This is not a trilogy, but a longer series. Book 6 (A Murder Unmentioned) was in my show bag at the HNSA conference so I read it on the way home. Why would I start with book 6? Because I can. There are references to past events and to some extent it feels like a "here we are with this familiar characters" story but it was easy to just step into the series midway because the stories are self-contained. This is partly (mostly?) because there's no obvious character development/overreaching arcs. There's very little emotional engagement. There's not a lot of depth to them at all, and that includes the plots such as they are. Yet as you can see, I read book 6, and then book 7, and then the latest one (and I note this, because #8 was only released a few weeks ago. It's not often you get a new, never read by anyone else book from the library). That's because what these books do, they do very well. You're following a bunch of friends around on their adventures. Not unlike an episodic TV show, where you sit down each time with some idea of what you'll get and it delivers. So if that's what you like and you're in Australia (they're a bit harder to get overseas), grab a few and read them. Oh, and I should add they're crime novels set in Sydney in the 1930s.Non-fiction.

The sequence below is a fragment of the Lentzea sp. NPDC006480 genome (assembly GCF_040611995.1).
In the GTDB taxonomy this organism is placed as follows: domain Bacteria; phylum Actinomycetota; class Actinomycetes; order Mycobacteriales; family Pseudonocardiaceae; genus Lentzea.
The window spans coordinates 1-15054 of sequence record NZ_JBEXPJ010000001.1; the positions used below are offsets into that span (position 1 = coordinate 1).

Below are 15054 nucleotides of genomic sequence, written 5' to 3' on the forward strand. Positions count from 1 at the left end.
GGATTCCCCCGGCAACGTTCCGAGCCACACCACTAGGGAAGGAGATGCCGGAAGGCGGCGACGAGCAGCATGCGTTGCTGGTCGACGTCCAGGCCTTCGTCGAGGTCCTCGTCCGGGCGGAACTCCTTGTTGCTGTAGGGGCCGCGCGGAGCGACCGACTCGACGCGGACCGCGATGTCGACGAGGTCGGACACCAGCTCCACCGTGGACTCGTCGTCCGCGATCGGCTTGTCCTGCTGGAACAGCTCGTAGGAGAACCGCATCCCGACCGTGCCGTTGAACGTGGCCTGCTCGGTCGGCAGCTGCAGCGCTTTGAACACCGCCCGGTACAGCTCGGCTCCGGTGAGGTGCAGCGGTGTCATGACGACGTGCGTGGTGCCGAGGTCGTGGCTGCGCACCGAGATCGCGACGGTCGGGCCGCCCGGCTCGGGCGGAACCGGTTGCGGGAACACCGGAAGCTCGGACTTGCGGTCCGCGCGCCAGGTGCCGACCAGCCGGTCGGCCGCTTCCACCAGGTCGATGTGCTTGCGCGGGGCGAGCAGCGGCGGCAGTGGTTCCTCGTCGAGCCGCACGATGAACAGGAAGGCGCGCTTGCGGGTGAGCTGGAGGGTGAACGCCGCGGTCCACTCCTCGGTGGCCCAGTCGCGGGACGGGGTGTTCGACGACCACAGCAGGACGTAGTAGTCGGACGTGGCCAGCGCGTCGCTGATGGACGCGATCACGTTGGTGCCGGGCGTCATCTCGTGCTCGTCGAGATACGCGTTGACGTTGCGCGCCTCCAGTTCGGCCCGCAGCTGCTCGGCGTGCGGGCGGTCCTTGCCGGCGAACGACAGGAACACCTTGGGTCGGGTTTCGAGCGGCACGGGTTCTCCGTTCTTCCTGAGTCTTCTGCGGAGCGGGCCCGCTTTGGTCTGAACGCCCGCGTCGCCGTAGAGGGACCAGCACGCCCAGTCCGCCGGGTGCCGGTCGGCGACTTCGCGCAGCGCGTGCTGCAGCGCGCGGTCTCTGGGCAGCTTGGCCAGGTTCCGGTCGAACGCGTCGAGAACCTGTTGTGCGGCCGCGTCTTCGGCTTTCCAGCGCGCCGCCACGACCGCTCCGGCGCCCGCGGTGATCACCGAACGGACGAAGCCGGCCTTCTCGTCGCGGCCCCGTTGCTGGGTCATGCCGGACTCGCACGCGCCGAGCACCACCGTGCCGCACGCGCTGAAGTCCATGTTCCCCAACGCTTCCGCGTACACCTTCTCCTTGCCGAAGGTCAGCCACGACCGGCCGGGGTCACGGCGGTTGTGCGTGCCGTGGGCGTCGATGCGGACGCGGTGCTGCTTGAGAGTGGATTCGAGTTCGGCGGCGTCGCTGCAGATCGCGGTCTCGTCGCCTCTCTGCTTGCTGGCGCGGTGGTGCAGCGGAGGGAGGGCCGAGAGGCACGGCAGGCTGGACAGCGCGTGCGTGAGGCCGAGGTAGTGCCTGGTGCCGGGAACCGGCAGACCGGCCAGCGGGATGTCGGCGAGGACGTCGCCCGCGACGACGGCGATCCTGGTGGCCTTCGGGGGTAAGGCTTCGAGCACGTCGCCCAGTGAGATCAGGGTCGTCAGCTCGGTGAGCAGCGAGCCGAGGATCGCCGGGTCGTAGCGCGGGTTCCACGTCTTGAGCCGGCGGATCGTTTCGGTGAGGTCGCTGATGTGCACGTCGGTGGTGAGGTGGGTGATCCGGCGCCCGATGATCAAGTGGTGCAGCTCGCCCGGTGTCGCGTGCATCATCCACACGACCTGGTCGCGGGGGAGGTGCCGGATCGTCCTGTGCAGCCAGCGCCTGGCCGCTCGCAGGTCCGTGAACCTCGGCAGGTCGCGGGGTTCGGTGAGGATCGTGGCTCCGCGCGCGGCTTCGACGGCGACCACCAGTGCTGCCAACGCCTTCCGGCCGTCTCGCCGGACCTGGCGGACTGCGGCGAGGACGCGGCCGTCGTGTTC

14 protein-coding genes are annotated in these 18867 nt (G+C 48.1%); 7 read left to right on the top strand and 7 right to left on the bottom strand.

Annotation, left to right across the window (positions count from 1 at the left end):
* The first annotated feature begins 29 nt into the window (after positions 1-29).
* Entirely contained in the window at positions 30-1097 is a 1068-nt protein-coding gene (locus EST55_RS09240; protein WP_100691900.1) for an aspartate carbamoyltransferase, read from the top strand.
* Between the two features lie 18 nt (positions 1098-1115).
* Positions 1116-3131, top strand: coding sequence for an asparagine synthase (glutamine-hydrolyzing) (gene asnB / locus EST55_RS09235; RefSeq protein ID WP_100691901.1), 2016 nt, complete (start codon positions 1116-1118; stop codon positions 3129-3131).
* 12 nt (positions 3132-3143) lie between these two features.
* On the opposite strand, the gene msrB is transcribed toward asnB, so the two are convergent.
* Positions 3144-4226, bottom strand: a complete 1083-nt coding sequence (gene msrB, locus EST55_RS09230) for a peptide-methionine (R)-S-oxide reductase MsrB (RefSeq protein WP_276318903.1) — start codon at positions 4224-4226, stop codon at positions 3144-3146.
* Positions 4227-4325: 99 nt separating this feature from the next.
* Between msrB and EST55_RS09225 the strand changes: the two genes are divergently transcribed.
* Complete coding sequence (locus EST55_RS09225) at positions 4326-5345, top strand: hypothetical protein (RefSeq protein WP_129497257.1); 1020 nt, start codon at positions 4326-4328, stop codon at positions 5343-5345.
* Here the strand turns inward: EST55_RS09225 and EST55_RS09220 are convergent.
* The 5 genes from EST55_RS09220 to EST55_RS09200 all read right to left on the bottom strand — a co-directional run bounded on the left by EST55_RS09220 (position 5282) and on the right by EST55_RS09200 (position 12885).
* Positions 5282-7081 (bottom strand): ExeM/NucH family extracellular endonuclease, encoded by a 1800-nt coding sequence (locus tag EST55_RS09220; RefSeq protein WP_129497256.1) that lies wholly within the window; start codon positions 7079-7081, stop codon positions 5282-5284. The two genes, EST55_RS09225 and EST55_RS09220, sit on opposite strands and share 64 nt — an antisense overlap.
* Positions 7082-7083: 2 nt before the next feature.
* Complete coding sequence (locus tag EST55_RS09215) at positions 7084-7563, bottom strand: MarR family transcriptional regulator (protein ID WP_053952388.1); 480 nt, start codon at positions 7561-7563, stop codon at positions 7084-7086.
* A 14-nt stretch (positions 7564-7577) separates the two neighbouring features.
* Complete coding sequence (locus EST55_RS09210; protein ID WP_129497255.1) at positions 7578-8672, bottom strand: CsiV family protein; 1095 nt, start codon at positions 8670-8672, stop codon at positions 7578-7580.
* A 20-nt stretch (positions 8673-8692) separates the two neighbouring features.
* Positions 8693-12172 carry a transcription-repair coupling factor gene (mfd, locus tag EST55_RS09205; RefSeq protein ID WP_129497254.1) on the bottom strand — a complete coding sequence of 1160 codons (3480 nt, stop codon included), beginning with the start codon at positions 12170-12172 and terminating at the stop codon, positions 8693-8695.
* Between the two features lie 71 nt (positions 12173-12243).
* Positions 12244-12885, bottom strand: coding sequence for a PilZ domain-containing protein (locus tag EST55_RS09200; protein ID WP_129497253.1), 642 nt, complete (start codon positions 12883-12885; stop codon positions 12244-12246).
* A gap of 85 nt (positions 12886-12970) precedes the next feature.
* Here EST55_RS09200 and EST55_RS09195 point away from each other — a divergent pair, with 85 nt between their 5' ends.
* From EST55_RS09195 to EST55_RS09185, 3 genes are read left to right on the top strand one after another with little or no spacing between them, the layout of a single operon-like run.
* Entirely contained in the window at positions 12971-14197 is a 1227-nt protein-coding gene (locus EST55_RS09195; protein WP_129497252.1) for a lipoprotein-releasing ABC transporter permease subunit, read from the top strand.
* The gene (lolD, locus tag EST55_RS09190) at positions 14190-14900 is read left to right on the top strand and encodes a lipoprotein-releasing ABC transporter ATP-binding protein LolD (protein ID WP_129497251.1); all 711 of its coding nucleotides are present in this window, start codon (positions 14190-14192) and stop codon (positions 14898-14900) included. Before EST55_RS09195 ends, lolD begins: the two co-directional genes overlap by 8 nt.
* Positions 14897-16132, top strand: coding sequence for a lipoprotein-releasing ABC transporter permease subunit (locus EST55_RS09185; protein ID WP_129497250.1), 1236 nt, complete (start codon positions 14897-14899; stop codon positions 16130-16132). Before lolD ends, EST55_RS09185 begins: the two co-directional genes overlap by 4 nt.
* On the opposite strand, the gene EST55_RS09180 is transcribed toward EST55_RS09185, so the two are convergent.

I read Fashioned from Penury: dress as cultural practice in colonial Australia
, but I didn't get it finished before the library wanted it back, and I'd read enough to get the gist of what the author was saying. I need more books like that. (How these things differed here to usual/standard stuff. You know what I mean.)Acquired.
Some books are missing because I can't find them, can't remember what they are, or they're elsewhere so I couldn't take a photo. Also some of these I seem to remember writing about previously, but I can't find where.
I stopped in at Petrarch's during the Crazy Day sale and they had boxes of books 3 for $10? $2 for $8? Something like that. I can't remember what the others were, but that one is lovely big photos of interiors of 19th century Egyptian palaces. Good for inspiration.